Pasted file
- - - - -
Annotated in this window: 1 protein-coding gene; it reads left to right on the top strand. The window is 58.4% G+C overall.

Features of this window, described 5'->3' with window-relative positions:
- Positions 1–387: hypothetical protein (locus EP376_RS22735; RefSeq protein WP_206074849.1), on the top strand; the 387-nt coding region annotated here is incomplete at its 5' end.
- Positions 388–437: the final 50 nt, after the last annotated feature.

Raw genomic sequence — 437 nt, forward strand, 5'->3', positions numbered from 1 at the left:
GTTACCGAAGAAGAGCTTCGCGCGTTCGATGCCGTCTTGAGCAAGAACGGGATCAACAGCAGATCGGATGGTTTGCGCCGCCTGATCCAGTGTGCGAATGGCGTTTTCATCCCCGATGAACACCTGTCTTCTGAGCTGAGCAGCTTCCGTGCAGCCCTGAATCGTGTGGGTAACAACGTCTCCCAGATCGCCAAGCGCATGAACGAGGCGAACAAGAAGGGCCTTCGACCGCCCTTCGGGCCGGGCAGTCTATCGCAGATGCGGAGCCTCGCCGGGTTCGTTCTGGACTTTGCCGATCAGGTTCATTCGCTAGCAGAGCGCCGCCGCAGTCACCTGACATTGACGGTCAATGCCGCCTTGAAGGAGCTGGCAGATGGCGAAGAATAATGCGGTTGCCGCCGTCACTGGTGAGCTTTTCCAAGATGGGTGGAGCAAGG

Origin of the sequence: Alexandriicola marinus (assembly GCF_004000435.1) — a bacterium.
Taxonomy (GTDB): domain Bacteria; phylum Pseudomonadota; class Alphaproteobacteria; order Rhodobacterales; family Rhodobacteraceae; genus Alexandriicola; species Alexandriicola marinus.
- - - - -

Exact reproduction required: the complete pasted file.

Annotated in this window: 1 protein-coding gene; it reads left to right on the top strand. The window is 58.4% G+C overall.

Features of this window, described 5'->3' with window-relative positions:
- Positions 1–387: hypothetical protein (locus EP376_RS22735; RefSeq protein WP_206074849.1), on the top strand; the 387-nt coding region annotated here is incomplete at its 5' end.
- Positions 388–437: the final 50 nt, after the last annotated feature.

Raw genomic sequence — 437 nt, forward strand, 5'->3', positions numbered from 1 at the left:
GTTACCGAAGAAGAGCTTCGCGCGTTCGATGCCGTCTTGAGCAAGAACGGGATCAACAGCAGATCGGATGGTTTGCGCCGCCTGATCCAGTGTGCGAATGGCGTTTTCATCCCCGATGAACACCTGTCTTCTGAGCTGAGCAGCTTCCGTGCAGCCCTGAATCGTGTGGGTAACAACGTCTCCCAGATCGCCAAGCGCATGAACGAGGCGAACAAGAAGGGCCTTCGACCGCCCTTCGGGCCGGGCAGTCTATCGCAGATGCGGAGCCTCGCCGGGTTCGTTCTGGACTTTGCCGATCAGGTTCATTCGCTAGCAGAGCGCCGCCGCAGTCACCTGACATTGACGGTCAATGCCGCCTTGAAGGAGCTGGCAGATGGCGAAGAATAATGCGGTTGCCGCCGTCACTGGTGAGCTTTTCCAAGATGGGTGGAGCAAGG

Origin of the sequence: Alexandriicola marinus (assembly GCF_004000435.1) — a bacterium.
Taxonomy (GTDB): domain Bacteria; phylum Pseudomonadota; class Alphaproteobacteria; order Rhodobacterales; family Rhodobacteraceae; genus Alexandriicola; species Alexandriicola marinus.